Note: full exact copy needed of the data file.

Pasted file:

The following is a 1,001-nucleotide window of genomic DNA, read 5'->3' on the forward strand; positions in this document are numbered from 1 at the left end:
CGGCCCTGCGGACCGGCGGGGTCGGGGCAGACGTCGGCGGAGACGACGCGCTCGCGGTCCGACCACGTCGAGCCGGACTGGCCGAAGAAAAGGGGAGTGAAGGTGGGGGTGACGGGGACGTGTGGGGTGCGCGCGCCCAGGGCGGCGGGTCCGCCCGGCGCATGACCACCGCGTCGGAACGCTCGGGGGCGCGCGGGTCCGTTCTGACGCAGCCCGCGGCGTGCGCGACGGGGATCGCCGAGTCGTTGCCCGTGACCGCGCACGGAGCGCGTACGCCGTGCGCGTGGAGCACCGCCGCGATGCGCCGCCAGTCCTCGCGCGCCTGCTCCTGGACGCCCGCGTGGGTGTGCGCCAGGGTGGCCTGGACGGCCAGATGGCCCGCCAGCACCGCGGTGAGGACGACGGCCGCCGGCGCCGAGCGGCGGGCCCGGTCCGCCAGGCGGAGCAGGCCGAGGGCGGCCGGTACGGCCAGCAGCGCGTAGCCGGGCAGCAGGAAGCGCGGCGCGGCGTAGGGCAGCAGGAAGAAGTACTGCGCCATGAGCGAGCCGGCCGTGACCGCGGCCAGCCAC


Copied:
The following is a 1,001-nucleotide window of genomic DNA, read 5'->3' on the forward strand; positions in this document are numbered from 1 at the left end:
CGGCCCTGCGGACCGGCGGGGTCGGGGCAGACGTCGGCGGAGACGACGCGCTCGCGGTCCGACCACGTCGAGCCGGACTGGCCGAAGAAAAGGGGAGTGAAGGTGGGGGTGACGGGGACGTGTGGGGTGCGCGCGCCCAGGGCGGCGGGTCCGCCCGGCGCATGACCACCGCGTCGGAACGCTCGGGGGCGCGCGGGTCCGTTCTGACGCAGCCCGCGGCGTGCGCGACGGGGATCGCCGAGTCGTTGCCCGTGACCGCGCACGGAGCGCGTACGCCGTGCGCGTGGAGCACCGCCGCGATGCGCCGCCAGTCCTCGCGCGCCTGCTCCTGGACGCCCGCGTGGGTGTGCGCCAGGGTGGCCTGGACGGCCAGATGGCCCGCCAGCACCGCGGTGAGGACGACGGCCGCCGGCGCCGAGCGGCGGGCCCGGTCCGCCAGGCGGAGCAGGCCGAGGGCGGCCGGTACGGCCAGCAGCGCGTAGCCGGGCAGCAGGAAGCGCGGCGCGGCGTAGGGCAGCAGGAAGAAGTACTGCGCCATGAGCGAGCCGGCCGTGACCGCGGCCAGCCAC